Whose Praise Are You Seeking?
Recently, I wrote about how we often hold other people to standards that we don't apply to ourselves. The shorthand version of this is that we judge others by their actions and ourselves by our intentions.
But most of us also do something else that's far more destructive: We tend to believe that if our intentions are good, we are excused from any fallout that may occur when we pursue them without regard to who or what gets harmed along the way.
We also tend to fall in love with the notion that "doing good" is the ultimate virtue and that by doing good, we, too, are good because we're doing it.
Our culture of immediacy seems to reward us for appearances rather than substance. This is why we want to shape our image on social media, crafting an idealized image of ourselves.
So we carefully curate photos and posts to show the world who we are. In reality, most of us project our good intentions onto the idealized version of ourselves as a "good" parent, spouse, friend, and all-around genuine human being.
I get that the impulse to do this is powerful. We want to believe that we're the kind of people we portray to the world around us. And when we share this image with others, we hope for the kind of affirmation that will assure us we're right.
Interestingly, in the first century, Jesus addressed this very thing with a teaching that spoke directly to the need for many of us to be recognized and seen as people doing good.
He told his followers that they should fast and pray "in secret," and when they gave to do so in such a way that they wouldn't let their right hand know what their left hand is doing.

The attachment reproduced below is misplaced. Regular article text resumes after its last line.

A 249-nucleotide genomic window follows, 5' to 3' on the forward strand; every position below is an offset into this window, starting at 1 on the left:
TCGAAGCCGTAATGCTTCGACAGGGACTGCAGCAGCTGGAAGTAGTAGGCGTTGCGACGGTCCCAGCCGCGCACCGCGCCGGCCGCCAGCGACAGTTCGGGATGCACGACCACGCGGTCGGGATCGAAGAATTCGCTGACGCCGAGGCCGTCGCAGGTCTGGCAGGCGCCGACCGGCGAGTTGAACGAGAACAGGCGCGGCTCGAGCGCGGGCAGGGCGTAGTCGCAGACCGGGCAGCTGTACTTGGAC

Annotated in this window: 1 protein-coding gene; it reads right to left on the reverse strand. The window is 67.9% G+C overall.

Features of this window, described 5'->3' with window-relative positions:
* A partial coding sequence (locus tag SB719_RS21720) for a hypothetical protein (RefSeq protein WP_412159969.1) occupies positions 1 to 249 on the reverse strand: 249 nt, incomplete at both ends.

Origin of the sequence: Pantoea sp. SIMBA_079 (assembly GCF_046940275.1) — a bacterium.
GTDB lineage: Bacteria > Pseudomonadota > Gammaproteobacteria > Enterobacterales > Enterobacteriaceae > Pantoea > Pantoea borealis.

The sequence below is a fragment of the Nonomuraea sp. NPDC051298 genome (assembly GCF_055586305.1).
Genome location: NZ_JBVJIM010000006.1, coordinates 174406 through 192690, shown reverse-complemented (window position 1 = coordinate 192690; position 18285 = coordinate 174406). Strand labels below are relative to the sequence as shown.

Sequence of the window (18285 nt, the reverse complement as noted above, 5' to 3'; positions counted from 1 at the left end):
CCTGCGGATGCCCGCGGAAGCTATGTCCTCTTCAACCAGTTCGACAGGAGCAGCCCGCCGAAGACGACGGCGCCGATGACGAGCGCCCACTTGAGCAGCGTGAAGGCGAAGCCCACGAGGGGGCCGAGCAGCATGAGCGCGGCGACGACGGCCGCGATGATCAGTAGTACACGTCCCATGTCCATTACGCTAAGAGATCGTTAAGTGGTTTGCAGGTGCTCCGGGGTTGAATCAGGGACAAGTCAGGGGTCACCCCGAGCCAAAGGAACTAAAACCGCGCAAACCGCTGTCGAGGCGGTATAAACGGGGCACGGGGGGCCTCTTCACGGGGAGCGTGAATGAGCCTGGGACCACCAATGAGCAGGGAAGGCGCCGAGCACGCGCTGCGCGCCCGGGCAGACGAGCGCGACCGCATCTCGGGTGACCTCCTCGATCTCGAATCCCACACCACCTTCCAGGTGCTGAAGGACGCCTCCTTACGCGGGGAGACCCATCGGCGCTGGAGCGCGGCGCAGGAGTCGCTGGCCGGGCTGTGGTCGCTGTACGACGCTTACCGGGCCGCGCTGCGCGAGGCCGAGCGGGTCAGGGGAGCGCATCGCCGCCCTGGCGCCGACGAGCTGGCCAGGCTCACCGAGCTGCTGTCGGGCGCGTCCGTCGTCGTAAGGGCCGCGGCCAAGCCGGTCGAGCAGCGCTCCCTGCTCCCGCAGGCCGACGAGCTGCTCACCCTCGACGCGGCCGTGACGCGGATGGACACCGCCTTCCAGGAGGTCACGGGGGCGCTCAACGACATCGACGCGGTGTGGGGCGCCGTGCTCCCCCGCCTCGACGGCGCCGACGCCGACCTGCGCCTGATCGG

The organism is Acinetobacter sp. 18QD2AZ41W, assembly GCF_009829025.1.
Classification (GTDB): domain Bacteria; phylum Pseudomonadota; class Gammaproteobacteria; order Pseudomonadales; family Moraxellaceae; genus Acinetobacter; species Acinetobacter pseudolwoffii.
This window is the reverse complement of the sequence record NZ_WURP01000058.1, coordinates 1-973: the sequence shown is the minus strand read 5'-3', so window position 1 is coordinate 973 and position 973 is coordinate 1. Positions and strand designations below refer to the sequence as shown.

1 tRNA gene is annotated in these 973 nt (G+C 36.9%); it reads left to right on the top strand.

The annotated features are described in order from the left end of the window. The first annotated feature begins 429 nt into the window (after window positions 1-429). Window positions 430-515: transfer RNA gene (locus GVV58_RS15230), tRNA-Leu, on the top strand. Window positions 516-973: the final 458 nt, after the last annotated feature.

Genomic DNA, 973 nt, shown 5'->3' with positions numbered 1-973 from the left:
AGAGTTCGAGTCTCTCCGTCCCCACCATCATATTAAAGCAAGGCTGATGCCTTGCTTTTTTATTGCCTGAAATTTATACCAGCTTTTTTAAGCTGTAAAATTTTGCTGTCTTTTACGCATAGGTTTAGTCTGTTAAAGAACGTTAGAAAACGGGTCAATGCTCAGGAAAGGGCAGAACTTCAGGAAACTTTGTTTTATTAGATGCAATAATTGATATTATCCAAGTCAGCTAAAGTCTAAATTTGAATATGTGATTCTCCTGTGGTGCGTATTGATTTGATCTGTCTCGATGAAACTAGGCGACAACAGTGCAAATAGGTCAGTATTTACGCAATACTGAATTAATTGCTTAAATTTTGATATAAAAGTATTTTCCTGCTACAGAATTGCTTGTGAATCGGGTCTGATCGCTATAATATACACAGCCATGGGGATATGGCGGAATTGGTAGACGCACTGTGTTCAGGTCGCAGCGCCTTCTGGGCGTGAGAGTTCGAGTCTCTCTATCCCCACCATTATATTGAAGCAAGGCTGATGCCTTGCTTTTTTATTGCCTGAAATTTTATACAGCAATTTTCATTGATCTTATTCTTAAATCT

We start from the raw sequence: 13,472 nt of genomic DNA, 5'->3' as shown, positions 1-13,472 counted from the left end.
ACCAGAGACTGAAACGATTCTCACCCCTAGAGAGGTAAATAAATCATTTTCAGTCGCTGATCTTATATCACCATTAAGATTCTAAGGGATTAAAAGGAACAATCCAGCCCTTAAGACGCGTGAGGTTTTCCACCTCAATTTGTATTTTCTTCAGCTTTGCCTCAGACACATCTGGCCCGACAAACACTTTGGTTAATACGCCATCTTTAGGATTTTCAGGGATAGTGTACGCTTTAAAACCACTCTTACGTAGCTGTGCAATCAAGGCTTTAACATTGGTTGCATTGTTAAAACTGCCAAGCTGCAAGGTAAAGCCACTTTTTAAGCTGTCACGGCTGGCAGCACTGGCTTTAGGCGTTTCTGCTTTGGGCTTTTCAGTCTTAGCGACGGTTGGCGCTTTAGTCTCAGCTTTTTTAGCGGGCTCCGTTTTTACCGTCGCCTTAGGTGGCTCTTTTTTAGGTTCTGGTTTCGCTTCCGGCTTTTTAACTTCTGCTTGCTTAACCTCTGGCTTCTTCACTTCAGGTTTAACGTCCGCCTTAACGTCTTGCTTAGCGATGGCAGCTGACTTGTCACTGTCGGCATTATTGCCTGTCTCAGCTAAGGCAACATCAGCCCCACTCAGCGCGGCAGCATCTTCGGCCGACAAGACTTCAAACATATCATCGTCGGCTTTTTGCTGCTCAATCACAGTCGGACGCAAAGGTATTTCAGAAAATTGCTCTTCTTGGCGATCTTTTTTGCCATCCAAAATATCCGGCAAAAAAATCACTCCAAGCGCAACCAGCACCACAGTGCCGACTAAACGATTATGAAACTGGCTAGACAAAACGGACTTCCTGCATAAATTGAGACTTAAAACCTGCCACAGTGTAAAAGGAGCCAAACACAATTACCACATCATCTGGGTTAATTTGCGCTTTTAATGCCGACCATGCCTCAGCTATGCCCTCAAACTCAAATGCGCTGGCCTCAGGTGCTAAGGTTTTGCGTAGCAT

That last line was a very tongue-in-cheek first-century rabbinical way of saying, "keep a low profile, and don't seek attention for doing what you ought to be doing."
Jesus said that we are all playing to an audience of One- the One is God and no one else. The only affirmation we should seek is the knowledge that we are living our lives as God means for us to live them.
Fr. Richard Rohr once wrote:
False sacrifice is an actual avoidance of any real “renouncing” of the self, while looking generous or dedicated.
The moment we seek the recognition or affirmation of others for living a godly life is the moment we begin to lose the plot. As followers of Jesus, we should never seek to be the focal point of whatever good we might do in the world.
Our calling is to die to ourselves, let go of our need for affirmation from others, and instead call attention to the restorative, resurrecting power of Christ in the world.
St. Augustine put it like this:
Whoever wants others to see their good works so that God, who gave them their good works, may be glorified, their light truly shines before others... These people don't do good to be seen but so that God may be revealed through them.
May we all seek to do good in the world for the sake of the Kingdom of God and to embody Christ to all those around us. May we resist the temptation for glory but let our light shine as a reflection of God's glory, love, and justice.
And may the grace and peace of our Lord Jesus Christ be with us all, now and forever. Amen.